Burleigh is deeply empirical in his analysis. He does not have to explain away embarrassing facts because of some overarching theory. He makes it clear, for example, that the one class Hitler seems to have genuinely admired and identified with (both in private speech and public rhetoric) was workers.

He tells the story of how, over time, the underlying logic of the regime was revealed. He uses the counterpoint of Leninism to how this revelation of an underlying logic was not some peculiar feature of Nazism.

The mind of the regime, and Hitler’s political conceptions, we see in word and actions. Hitler’s brutal and limited concept of the British Empire—as distinct from the complex reality—reminds one of modern progressivist historical fantasies about the same. The difference is for Hitler the limited and brutal fantasy was an aim, not something to ostentatiously reject.

Burleigh reminds us that megacide denial was an activity of mainstream members of the leftist intelligentsia—George Bernard Shaw and Walter Duranty; but also those fellow-travellers, the Webbs—long before it spread to fringes elsewhere. (And even such denial was disingenuous.)

Burleigh takes us through the steps to war and then the War itself, in all its horrors. Burleigh shows a wonderful use of vignettes, which humanises the story as it also informs and reveals. Connecting the particular with general to illustrate the latter. We see how within Germany the rhetoric of nation (or race) had included folk, the rhetoric of class excluded folk: crucial to the Nazis outpolling the Left. Outside of Germany, the rhetoric of nation or race excluded more than did the rhetoric of class. But it was more than just rhetoric: the PoW death tolls (very few Western prisoners: millions of Slavic ones) revealing the brutal logic.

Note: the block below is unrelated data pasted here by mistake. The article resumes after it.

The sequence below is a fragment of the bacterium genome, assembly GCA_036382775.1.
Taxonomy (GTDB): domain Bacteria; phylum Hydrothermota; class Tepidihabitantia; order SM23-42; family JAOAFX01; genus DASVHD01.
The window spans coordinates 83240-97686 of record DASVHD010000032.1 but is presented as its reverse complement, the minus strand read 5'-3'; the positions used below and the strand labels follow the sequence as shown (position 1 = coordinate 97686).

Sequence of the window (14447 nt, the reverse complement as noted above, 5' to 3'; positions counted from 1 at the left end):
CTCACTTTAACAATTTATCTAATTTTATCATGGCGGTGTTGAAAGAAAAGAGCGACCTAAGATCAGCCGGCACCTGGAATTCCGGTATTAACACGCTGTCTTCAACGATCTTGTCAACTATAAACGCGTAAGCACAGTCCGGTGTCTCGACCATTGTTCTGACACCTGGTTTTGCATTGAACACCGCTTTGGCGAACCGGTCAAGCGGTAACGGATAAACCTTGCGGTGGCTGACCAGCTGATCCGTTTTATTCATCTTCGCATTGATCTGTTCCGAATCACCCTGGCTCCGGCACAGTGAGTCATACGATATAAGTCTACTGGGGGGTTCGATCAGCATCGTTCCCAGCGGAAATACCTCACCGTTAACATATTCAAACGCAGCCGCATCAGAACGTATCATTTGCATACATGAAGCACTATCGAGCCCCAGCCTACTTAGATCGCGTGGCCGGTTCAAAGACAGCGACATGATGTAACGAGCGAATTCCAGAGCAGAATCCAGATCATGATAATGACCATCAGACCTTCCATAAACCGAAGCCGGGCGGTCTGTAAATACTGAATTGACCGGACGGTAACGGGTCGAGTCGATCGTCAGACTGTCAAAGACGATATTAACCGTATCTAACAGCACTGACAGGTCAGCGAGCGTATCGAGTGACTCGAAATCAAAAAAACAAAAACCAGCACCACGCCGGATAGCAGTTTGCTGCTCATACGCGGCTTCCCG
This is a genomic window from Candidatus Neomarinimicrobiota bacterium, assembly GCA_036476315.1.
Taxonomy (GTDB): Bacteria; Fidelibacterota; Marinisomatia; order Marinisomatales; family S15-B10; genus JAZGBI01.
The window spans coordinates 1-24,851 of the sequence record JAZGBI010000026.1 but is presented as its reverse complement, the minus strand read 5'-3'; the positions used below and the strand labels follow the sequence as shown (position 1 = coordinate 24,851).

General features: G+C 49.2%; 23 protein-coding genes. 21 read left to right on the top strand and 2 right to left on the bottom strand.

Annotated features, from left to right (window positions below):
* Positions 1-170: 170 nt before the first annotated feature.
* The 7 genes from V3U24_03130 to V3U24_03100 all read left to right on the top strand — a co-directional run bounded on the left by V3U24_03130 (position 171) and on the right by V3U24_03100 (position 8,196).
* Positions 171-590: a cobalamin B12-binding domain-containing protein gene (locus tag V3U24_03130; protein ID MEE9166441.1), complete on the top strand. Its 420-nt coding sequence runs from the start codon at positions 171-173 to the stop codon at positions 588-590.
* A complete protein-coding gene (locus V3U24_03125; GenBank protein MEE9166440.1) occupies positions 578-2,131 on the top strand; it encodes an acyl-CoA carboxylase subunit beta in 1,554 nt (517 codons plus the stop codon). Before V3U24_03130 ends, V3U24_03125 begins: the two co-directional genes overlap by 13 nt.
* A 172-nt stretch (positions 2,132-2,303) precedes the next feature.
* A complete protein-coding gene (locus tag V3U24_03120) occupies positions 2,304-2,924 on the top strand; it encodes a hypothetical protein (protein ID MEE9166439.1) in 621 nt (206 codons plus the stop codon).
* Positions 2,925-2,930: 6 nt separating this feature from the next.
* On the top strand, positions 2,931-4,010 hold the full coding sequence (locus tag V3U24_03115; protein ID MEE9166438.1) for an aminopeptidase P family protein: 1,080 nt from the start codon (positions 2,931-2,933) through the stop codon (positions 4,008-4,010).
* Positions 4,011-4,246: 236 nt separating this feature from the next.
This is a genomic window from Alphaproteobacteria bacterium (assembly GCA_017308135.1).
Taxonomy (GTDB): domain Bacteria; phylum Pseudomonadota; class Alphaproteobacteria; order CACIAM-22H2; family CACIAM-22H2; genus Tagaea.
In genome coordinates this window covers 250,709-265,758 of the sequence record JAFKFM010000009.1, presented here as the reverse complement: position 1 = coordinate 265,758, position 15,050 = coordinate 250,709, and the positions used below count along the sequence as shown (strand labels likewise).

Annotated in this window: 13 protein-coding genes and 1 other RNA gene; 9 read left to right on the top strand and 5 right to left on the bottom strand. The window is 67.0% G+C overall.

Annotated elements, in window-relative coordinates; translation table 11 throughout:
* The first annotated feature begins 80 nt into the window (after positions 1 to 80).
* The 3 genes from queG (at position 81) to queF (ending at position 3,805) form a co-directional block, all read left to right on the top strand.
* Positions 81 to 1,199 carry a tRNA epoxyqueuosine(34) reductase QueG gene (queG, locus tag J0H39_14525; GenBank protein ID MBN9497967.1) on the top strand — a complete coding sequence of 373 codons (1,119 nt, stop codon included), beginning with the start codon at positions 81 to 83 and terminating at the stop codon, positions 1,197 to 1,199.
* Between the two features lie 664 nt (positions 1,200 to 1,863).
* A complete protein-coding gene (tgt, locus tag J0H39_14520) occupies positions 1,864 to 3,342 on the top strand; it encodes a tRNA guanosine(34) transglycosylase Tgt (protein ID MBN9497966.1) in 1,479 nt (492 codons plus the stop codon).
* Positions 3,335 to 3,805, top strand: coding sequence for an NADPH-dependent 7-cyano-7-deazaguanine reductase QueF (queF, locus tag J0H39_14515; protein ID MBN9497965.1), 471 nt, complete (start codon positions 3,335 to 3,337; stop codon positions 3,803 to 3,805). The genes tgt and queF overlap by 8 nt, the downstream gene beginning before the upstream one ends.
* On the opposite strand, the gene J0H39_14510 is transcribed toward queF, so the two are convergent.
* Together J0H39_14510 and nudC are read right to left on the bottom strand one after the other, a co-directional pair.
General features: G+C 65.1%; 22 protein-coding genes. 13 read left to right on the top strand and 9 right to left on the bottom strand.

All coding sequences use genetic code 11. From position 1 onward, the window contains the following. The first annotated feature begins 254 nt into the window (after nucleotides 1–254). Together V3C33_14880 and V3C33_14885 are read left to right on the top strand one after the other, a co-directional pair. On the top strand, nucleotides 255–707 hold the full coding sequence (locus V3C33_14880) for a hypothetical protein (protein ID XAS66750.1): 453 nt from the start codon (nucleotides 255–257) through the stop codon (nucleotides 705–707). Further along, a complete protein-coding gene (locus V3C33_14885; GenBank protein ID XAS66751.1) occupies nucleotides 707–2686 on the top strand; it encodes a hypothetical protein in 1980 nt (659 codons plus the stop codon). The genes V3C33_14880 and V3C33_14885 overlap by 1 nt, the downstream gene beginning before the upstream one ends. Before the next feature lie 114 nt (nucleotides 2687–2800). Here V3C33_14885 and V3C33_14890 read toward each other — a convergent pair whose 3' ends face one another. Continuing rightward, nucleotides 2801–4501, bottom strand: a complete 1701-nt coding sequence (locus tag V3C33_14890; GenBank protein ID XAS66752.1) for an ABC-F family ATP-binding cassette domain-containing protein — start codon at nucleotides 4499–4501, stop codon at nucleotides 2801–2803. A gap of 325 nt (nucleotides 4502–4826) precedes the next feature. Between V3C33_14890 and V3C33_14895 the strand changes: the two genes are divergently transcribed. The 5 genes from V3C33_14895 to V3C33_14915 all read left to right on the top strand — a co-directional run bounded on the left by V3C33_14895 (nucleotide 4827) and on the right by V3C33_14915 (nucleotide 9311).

Burleigh’s history is a study of the blinding effects of ideology and the brutal consequences of ideology—particularly a transformative ideology—in power. As he takes us through the horrors of the Eastern front, it is almost unbearable reading. Particularly as we see that it was a struggle between competing horrors. People were already brutalised by Soviet barbarity—with the process of social atomisation already underway—now suffered a barbarity even worse in its democidal intent.

Though Burleigh also shows that the difference between slaughtering people on the basis of race and slaughtering people on the basis of class cannot bear the moral weight often given to it—particularly as the Soviets also killed on the basis of ethnicity and the Nazis also killed on the basis of class.

Part of what makes this such a powerful book is we see both perpetrators and victims. Feeling oneself to be part of a power elite—whether racial or not—was clearly intoxicating. The book is so powerfully informative because we see the human costs of barbaric ideas and their implementation.

Burleigh’s final comment seems very apt:
Our lives may be more boring than those who lived in apocalyptic times, but being bored is greatly preferable to being prematurely dead because of some ideological fantasy (p.812).
If you only read one book on Nazi Germany, read this one.